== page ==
Steven E. Springer
Grounds for Divorce in California
Since 1969, California has had a no-fault divorce law, which allows a spouse to file for divorce without alleging wrongdoing on the other spouse’s part.
Under the law, couples in California may divorce based on either irreconcilable differences or incurable insanity. California’s law was the first no-fault law in the nation. Since it was passed, every other state has also introduced no-fault provisions, and many have also abolished fault-based divorce.
Fault Divorce Laws
Prior to 1969, California’s divorce law was based on fault—in order to obtain a divorce, a spouse must have proven that the other spouse committed one of the acts that constituted a basis for fault divorce. The fault-based grounds for divorce included adultery, cruelty, abandonment, substance abuse, criminal conviction and others. If a spouse could not prove fault grounds for divorce, no divorce would be granted.
Now, under the state’s no-fault divorce law, there is no need to prove a specific act by a spouse in order to obtain a divorce. Instead, there are two available grounds for divorce: irreconcilable differences and incurable insanity. To obtain a divorce in California, a spouse must show one or the other of these grounds.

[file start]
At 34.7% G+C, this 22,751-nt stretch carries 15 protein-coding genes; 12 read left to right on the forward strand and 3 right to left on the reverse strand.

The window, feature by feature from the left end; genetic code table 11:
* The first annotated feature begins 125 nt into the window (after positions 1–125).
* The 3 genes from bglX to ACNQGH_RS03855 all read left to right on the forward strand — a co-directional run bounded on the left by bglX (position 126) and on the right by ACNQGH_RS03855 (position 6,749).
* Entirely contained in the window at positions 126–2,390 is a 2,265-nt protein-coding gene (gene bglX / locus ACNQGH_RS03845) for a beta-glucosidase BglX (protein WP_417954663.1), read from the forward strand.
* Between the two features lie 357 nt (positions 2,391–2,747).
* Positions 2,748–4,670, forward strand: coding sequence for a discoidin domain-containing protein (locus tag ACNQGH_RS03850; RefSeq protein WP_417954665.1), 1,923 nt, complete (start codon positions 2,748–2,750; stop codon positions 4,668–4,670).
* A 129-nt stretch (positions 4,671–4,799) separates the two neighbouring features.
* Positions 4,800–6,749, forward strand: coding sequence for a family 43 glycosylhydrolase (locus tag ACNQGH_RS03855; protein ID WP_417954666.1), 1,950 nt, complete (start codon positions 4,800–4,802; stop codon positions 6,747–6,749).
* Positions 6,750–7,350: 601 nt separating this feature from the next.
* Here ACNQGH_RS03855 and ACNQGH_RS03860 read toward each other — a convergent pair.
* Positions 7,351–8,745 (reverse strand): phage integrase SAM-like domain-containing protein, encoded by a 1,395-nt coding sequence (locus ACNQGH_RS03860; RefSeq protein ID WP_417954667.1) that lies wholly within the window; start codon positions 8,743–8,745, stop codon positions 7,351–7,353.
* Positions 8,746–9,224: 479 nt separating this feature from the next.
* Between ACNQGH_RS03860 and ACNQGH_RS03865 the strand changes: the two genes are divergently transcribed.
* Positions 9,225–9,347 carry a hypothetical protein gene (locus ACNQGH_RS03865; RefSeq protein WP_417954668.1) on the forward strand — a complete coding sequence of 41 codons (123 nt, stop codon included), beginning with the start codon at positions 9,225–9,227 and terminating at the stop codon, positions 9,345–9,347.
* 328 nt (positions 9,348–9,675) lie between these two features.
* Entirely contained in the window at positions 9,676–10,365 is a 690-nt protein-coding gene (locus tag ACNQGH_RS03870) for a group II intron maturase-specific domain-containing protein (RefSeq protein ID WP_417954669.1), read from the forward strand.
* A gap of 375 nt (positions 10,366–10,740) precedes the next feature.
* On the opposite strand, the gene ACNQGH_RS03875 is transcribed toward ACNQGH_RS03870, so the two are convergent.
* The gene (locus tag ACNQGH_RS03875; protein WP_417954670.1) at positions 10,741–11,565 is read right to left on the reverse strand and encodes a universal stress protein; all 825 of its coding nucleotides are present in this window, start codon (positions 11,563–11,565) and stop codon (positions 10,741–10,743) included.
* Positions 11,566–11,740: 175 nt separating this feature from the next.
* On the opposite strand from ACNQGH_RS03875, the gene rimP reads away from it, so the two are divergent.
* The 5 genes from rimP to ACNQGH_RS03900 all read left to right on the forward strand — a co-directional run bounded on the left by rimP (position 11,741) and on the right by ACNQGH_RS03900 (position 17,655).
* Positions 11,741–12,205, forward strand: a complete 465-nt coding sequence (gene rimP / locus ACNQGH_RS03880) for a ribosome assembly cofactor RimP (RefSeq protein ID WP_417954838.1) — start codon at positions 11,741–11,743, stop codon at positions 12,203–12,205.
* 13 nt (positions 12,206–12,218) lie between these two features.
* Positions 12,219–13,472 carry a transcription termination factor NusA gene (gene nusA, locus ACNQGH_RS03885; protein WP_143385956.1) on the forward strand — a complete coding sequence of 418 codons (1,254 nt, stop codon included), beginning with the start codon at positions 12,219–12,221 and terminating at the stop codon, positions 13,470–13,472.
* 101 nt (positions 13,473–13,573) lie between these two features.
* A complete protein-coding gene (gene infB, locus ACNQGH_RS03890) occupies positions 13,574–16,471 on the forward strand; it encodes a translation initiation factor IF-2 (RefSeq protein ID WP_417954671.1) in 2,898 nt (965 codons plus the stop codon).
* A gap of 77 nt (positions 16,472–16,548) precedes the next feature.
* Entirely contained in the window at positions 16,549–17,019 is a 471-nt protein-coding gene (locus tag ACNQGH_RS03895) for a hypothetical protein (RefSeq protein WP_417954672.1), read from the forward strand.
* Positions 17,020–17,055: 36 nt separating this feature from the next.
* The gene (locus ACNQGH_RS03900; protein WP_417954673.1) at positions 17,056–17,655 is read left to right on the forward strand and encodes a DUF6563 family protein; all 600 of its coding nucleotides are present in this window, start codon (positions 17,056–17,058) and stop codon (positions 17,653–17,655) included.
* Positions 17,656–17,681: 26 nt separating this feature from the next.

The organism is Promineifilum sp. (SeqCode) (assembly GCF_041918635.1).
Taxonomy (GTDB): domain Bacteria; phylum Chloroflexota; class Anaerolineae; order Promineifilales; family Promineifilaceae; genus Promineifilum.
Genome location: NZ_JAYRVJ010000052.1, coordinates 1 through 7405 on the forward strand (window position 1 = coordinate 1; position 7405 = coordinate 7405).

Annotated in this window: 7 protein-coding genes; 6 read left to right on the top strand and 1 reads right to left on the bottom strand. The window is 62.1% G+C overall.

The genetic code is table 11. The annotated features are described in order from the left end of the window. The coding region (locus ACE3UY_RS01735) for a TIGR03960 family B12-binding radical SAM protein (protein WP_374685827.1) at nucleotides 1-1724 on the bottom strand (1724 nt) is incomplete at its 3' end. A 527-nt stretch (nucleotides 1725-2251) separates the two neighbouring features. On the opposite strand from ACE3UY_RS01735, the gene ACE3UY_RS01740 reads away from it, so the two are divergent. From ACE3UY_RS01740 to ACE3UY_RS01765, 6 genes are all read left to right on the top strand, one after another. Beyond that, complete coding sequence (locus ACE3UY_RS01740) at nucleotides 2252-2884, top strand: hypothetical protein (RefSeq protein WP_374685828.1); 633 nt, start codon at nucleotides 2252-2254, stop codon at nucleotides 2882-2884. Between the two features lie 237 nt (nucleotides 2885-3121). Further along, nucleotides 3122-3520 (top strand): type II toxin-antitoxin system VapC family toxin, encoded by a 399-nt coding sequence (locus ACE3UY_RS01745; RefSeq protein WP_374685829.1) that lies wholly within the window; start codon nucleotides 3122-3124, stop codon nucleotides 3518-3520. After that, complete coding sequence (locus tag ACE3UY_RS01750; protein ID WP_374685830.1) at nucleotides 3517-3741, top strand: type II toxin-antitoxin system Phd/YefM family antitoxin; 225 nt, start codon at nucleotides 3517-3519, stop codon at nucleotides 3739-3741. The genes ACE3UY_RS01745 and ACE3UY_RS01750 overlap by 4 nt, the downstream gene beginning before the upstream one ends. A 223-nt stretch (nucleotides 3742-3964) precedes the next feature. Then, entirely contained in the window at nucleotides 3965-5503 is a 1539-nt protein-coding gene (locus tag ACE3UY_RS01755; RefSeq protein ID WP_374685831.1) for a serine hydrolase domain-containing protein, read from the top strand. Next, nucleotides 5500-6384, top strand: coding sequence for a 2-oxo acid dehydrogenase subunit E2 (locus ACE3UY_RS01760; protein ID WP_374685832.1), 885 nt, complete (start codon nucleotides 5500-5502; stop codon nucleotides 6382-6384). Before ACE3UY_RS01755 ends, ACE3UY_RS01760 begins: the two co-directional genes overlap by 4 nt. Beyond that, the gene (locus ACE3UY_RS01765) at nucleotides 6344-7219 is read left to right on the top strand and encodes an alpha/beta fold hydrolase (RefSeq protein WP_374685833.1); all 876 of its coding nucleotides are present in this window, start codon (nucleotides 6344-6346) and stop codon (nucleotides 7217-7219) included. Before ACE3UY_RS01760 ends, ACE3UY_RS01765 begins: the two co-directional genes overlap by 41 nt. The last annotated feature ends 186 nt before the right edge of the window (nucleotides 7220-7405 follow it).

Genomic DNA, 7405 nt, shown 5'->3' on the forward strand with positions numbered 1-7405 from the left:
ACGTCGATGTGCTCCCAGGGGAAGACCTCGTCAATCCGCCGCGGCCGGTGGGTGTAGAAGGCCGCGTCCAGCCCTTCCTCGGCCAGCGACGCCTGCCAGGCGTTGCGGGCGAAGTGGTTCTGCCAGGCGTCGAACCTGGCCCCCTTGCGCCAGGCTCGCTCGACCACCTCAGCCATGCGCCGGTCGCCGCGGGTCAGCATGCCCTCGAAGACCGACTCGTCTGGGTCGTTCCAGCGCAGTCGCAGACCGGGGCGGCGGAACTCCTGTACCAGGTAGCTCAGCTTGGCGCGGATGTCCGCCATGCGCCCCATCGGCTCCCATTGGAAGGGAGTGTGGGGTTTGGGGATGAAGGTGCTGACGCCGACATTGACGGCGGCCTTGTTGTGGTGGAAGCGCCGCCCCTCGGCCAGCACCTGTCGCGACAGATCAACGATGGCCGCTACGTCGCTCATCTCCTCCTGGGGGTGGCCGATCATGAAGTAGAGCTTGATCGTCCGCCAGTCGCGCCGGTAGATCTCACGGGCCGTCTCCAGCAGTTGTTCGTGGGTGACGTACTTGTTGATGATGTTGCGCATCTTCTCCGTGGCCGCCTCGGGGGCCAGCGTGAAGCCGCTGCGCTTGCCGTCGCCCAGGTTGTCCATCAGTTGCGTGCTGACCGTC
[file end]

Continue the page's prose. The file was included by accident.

To obtain a divorce based on irreconcilable differences, a spouse must show that the irreconcilable differences have caused the irremediable breakdown of the marriage. The differences must be irreparable, and must constitute a substantial reason for not continuing the marriage.
Incurable insanity means the permanent legal incapacity to make decisions. The spouse filing for divorce must show that the incapacity existed at the time the petition for divorce was filed, and also must show that it will continue—the insane spouse cannot be cured. Incurable insanity must be proven by medical or psychiatric expert testimony.
A divorce on the basis of incurable insanity does not relieve a spouse from any legal obligations for support of an incapacitated spouse that were imposed because they were married. Upon divorce, the court may make a support order in accordance with those obligations.
In order to obtain a divorce in California, at least one spouse must have lived in the state of California for at least the past six months, and the county in which a spouse files for divorce for at least the last three months immediately prior to filing for divorce.
If neither spouse meets the residency requirements, they may instead file for legal separation. Once the six-month and three-month marks have been reached, they may file an amended petition, asking the court for a divorce.
If you are considering divorce, please contact a skilled San Jose divorce attorney at The Law Offices of Steven E. Springer at 408-779-4700 for a free initial consultation, in Morgan Hill, San Jose, or Fremont.